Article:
How can I stop my dog from jumping on people?

Jumping on people is your dog’s way of showing affection and getting attention.  But what may have been cute when your dog was a puppy can be downright annoying when he’s full grown. I’ve had 65-pound Golden Retrievers jump on me and there’s nothing endearing about it.

When training your dog: a good rule to follow is “to ignore inappropriate behavior and praise good behavior.”  Easier said than done, I know.

But next time Fido jumps on you, ignore him.  That’s right.  Turn your back to him, and cross your arms until he stops jumping. When he’s settled down, reward him with ample praise or treats.  It will take several times before he gets the message. But eventually, he’ll learn that  “sitting dogs get more attention than jumping dogs.”

Once he’s mastered the basics, the real challenge will be outdoors. For starters, be armed with plenty of yummies.  When your dog is about to jump on someone, say “sit” in a stern voice and drop a morsel of two on the ground.  It’s pretty hard to scrounge for goodies and jump at the same time.  As soon as his hind end hits the pavement, praise your dog lavishly.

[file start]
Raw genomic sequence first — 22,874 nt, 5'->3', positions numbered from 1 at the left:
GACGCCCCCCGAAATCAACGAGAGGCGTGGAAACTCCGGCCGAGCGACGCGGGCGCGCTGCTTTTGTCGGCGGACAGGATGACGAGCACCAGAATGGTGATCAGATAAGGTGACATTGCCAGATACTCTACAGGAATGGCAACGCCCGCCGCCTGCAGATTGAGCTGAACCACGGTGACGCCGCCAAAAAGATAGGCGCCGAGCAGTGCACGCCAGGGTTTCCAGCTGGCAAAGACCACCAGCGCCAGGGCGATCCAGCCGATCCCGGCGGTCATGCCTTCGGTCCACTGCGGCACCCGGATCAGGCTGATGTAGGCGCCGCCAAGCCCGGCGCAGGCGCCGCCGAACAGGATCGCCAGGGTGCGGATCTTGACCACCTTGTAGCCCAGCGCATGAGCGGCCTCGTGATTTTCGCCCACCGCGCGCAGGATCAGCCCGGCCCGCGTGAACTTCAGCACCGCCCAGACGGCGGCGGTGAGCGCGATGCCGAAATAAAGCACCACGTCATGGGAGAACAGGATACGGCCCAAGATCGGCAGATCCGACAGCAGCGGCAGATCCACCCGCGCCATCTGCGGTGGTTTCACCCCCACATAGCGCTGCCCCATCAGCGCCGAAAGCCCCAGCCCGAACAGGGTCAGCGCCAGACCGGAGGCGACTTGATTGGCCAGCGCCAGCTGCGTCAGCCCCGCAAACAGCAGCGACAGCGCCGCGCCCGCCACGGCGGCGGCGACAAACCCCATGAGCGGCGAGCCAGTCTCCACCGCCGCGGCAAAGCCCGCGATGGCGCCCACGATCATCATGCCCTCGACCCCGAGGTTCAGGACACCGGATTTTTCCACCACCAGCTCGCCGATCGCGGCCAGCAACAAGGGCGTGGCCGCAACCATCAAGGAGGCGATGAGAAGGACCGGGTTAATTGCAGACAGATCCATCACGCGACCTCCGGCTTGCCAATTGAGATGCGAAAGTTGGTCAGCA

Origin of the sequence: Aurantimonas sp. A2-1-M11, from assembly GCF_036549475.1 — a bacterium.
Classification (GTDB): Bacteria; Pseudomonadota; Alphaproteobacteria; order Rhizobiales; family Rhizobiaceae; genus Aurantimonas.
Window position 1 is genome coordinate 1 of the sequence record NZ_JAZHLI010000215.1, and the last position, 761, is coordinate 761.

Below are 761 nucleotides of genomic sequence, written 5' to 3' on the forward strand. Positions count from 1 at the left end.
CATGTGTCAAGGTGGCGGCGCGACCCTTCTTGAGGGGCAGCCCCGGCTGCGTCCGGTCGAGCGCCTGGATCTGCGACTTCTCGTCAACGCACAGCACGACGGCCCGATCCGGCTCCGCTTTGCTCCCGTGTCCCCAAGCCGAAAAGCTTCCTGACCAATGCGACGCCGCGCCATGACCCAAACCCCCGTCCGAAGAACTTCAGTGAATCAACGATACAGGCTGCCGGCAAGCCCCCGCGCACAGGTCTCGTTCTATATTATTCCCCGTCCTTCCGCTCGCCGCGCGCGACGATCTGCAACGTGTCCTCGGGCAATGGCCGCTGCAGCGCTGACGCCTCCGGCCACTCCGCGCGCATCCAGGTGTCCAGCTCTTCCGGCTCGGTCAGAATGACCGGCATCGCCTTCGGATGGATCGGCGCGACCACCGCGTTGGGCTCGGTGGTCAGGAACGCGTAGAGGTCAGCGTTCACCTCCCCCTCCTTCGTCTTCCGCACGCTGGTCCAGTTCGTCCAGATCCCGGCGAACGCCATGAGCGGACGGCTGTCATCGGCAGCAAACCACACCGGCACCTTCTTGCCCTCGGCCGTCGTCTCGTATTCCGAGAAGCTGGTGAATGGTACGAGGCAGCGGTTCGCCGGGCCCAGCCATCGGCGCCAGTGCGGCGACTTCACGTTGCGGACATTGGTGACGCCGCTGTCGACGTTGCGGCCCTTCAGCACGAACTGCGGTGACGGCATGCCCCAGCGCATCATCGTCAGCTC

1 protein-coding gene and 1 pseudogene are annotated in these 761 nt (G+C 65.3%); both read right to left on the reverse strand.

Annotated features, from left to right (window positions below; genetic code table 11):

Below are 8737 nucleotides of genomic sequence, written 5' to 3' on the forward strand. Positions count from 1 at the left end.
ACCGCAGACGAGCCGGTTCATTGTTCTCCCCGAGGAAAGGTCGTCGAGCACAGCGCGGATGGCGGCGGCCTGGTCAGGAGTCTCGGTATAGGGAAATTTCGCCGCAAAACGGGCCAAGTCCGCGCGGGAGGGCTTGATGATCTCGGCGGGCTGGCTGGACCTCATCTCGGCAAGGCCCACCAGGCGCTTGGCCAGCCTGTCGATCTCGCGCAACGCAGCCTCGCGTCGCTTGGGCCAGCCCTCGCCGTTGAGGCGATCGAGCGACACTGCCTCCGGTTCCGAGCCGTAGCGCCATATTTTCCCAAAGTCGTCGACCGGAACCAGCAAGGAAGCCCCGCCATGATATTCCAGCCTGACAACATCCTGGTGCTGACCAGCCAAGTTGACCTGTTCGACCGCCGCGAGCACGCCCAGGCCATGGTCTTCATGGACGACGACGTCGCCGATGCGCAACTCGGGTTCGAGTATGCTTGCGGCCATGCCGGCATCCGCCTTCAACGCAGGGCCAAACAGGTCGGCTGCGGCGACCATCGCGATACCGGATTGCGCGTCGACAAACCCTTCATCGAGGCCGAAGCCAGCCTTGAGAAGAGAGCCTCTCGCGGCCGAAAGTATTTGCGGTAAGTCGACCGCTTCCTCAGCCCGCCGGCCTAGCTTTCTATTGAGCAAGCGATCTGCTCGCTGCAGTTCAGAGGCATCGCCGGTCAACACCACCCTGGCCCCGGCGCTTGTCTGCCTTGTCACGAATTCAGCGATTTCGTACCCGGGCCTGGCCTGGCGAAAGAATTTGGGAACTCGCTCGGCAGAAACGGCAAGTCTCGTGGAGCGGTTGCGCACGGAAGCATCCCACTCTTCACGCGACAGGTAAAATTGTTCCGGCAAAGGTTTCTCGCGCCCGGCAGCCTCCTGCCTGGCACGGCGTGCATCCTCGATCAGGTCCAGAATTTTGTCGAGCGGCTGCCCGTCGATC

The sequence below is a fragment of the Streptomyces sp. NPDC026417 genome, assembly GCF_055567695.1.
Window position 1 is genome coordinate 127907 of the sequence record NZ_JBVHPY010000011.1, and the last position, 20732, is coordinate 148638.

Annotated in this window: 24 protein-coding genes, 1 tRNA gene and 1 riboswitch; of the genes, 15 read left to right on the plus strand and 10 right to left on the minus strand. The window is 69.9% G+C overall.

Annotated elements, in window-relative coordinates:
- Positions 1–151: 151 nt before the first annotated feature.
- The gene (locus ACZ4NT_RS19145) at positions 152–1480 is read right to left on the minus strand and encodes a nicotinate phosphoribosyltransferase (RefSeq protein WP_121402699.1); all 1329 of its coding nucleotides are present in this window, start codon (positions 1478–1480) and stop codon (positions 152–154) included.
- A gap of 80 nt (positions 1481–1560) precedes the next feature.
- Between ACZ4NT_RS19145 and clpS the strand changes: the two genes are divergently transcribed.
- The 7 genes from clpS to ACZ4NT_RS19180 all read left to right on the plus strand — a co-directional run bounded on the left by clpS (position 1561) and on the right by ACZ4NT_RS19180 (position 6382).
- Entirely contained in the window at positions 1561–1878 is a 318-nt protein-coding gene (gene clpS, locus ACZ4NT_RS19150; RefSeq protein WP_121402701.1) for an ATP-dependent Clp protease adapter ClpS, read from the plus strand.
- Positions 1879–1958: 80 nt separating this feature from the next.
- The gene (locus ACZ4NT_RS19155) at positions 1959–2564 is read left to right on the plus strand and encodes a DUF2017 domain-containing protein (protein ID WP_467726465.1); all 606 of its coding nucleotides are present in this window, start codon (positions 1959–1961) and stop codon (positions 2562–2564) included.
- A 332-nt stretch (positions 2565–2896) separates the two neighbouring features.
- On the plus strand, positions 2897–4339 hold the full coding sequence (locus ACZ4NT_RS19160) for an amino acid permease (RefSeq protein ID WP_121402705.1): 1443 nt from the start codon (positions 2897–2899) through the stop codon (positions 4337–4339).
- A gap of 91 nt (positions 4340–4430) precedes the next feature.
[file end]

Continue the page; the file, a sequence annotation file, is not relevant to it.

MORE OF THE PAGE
Be patient. Just as your dog became adept at jumping over time, he’s not likely to stop immediately. Practice is essential. Be consistent.  And when strangers excuse your dog for this indiscretion (and they will), politely say that he is in training.  Hang in there.

At the end of the day, having a polite dog will be its own reward.




About Cambridge Canines Pet Sitting Service

I'm a Cambridge resident who has written about feline behavior and body language for WebMD and Catnip, the Tufts Veterinary School newsletter. In a parallel universe, I also write about healthcare and have won awards for news reporting. A passion for animals led me to start my own pet sitting business in 2004. While the information in my posts has been researched, it is not intended to replace professional consultation, diagnosis, or treatment by a licensed veterinarian. If you require any veterinary-related advice, contact your veterinarian promptly.
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